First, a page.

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[Cite as State v. Reams, 121 N.C. 556, 27 S.E. 1004 (1897).]
Indictment for Carrying Concealed Weapons--Concealment--Intent--Question for Jury--Trial.
1. The gist of the offence of carrying a concealed weapon about one's person and off one's own premises, consists in the guilty intent to carry it concealed and not in the intent to use it.
2. The concealed possession of a weapon about one's person and off his own premises raises the presumption of guilt which may be rebutted, and whether, in a given case, the weapon is concealed from the public and such presumption of guilty intent is rebutted by the mode of carrying the weapon, are questions for the jury.
3. Where, in the trial of an indictment for carrying a concealed weapon, it appeared that the defendant had on no overcoat and had put his pistol, 10 or 11 inches long, in an upper outside coat pocket and that the handle and two inches of the breach were exposed to view and that when it was handed to him to take on a journey he said he did not intend to conceal it, it was error to instruct the jury that, if they believed from the evidence that any part of the pistol was concealed, that it could not be seen from the outside, they should find the defendant guilty.
Indictment for carrying concealed weapon, tried before McIver, J., and a jury at September Term, 1897, of Nash. The evidence showed that the defendant carried a pistol in the upper breast pocket; that the pistol was 10 or 12 inches long and that part of the handle and barrel protruded from the top of the pocket. The Judge charged the jury, who returned a verdict of guilty, that if they found from the evidence that any part of the weapon was concealed they should return a verdict of guilty. The defendant appealed assigning as error the above recited instruction.
Mr. Zeb V. Walser, Attorney General, for the State. Mr. F. S. Spruill for defendant (appellant).(p.557)
Faircloth, C.J.: The Constitution, Article I, Section 24, says that, "The right of the people to keep and bear arms shall not be infringed... Nothing herein contained shall justify the practice of carrying concealed weapons, or prevent the legislature from enacting penal statutes against said practice." The legislature may then regulate the right to bear arms in a manner conducive to the public peace (State v. Speller, 86 N.C., 697) which it has done in Section 1005 of The Code.
The offence of carrying a concealed weapon about one's person and off his own premises consists in the guilty intent to carry it concealed and not upon the intent to use it; and the possession of the weapon raises the presumption of guilt, which presumption may be rebutted by the defendant. State v. Dixon, 114 N.C., 850, where the decisions are collected; State v. Pigford, 117 N.C., 748; State v. Hinnant, 120 N.C., 572.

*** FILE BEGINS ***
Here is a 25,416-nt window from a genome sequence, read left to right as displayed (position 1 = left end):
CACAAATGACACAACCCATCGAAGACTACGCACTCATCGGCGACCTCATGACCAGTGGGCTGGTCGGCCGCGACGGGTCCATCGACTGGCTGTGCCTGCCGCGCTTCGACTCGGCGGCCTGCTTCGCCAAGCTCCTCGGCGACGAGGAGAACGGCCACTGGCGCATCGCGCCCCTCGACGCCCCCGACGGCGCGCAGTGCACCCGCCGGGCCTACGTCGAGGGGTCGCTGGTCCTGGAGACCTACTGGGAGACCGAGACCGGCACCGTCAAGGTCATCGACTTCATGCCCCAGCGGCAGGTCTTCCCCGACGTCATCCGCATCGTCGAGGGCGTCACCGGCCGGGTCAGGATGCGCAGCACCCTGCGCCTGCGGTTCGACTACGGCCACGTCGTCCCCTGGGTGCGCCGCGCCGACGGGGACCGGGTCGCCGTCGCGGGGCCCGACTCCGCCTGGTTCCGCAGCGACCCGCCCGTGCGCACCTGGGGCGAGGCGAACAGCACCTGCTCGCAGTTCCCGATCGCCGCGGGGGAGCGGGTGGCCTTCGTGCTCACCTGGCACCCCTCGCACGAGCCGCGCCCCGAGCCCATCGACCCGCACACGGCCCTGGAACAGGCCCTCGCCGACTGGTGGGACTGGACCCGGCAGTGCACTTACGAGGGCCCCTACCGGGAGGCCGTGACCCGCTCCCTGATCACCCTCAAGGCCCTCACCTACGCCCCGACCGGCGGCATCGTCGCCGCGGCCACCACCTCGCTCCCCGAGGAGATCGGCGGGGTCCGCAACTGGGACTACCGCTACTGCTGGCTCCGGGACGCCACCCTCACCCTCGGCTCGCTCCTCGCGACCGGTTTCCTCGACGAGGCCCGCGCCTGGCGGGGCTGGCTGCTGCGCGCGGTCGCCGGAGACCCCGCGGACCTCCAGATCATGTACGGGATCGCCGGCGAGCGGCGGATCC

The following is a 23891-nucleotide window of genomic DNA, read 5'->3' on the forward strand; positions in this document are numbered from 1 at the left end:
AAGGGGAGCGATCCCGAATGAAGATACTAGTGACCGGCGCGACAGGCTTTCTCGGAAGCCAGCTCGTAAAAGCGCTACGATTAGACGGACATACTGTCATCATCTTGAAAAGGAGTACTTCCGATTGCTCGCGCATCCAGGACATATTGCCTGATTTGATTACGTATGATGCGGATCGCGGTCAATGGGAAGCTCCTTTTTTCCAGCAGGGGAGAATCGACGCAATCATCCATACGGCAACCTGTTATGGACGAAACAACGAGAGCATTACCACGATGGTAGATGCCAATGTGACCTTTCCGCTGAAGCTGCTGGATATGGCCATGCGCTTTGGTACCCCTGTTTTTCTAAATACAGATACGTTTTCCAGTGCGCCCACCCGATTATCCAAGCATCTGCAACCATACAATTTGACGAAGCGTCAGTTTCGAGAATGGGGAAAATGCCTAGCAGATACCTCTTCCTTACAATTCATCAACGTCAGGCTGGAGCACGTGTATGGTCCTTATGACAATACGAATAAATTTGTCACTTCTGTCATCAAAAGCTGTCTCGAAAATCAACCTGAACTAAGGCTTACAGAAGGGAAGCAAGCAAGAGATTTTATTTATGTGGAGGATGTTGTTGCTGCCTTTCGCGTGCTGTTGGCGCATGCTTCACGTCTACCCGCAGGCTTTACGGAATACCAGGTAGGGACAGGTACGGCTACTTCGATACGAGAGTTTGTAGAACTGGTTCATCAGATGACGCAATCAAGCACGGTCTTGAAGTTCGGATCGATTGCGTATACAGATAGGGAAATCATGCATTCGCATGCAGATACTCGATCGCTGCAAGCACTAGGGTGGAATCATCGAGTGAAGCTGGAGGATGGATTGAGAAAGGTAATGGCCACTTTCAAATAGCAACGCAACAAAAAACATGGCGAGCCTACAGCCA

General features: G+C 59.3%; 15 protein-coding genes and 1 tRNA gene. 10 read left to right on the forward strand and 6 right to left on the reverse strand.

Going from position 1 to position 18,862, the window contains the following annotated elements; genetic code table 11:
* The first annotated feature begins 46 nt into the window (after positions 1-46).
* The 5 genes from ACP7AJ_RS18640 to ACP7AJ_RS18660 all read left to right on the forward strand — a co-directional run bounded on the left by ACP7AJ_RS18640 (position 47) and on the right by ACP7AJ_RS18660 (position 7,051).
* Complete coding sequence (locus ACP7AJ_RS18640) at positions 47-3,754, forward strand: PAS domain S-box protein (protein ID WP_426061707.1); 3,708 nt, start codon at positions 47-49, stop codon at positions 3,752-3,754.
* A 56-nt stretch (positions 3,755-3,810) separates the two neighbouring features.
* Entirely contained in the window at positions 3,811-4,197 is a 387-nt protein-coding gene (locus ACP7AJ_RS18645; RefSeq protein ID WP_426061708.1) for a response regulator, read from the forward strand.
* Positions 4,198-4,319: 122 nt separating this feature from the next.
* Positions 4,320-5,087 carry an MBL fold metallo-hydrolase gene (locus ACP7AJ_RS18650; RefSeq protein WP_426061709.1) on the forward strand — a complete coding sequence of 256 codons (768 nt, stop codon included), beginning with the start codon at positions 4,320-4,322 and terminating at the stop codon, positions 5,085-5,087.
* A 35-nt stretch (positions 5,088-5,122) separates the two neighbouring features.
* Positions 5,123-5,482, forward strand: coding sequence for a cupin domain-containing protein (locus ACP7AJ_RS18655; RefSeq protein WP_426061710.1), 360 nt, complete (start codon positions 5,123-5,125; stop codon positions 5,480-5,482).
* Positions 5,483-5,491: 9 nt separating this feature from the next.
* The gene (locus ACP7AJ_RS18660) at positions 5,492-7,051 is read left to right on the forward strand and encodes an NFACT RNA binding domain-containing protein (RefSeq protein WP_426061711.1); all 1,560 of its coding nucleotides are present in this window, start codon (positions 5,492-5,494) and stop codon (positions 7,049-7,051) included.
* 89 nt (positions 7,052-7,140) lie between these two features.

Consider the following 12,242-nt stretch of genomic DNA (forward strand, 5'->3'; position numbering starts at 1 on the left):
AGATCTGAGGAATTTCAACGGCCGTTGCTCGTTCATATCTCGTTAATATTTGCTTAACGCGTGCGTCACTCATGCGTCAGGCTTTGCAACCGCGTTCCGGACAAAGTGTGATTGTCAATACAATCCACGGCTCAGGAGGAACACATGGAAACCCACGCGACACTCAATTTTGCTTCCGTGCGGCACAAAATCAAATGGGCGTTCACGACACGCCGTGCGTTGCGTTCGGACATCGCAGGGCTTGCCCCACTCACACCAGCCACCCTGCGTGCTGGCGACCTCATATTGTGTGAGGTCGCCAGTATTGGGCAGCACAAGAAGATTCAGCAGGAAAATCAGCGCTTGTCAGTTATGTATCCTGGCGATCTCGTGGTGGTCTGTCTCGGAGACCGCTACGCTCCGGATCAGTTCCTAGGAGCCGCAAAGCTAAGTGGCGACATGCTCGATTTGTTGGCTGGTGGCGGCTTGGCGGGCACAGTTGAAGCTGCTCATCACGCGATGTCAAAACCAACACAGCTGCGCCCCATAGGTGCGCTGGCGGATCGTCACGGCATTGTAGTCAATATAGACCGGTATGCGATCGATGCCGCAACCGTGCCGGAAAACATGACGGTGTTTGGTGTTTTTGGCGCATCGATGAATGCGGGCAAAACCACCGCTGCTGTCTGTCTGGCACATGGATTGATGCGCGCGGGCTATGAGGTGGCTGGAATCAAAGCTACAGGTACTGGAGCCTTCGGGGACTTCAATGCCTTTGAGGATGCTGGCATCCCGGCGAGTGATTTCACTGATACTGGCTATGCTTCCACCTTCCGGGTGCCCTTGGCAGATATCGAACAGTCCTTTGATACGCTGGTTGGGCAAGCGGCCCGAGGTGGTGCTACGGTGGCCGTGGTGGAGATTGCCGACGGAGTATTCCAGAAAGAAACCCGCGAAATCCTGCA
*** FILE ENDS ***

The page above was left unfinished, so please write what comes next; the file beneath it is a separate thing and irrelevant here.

State v. Lilly, 116 N.C., 1049, was much like the present. The proof was that the pistol was under the defendant's overcoat, and there was evidence that the pistol could be seen. It was held that it was a matter for the jury, and not for the Judge, to determine whether the evidence was sufficient to rebut the presumption of concealment raised by the statute, and whether or not the weapon was, in fact, concealed.
In the present case there was evidence that the defendant had on no overcoat, that he put his pistol in the left hand upper outside coat pocket, that it was 10 to 11 inches long, that two inches of the breach and the handle of the pistol was showing, and the balance of the pistol was in the pocket. When the pistol was handed to the defendant to go on a journey, he said he did not intend to conceal it.
His Honor told the jury that "If any part of the pistol was concealed, it is an indictable offence, and if the jury believe beyond a reasonable doubt that any part of it was (p.558)concealed, that is, could not be seen from the outside, they should find the defendant guilty." This was error.
Carrying concealed weapons is a grievous evil and a constant menace to the good order and peace of society. It is cruel to the other party, who, when he engages in an altercation, is ignorant of the deadly force he encounters, and hence the concealment is the gist of the offence. It shows a deliberate purpose on the part of the offender to take his adversary at a deadly disadvantage.
Whether the weapon is concealed from the public, and whether the defendant has rebutted the presumption of guilt raised by the statute when possession is shown, are questions of fact solely for the jury under proper instructions from the Court. If the weapon is partly exposed to public view, it would be difficult and unreasonable to say, as a legal conclusion, that it was concealed.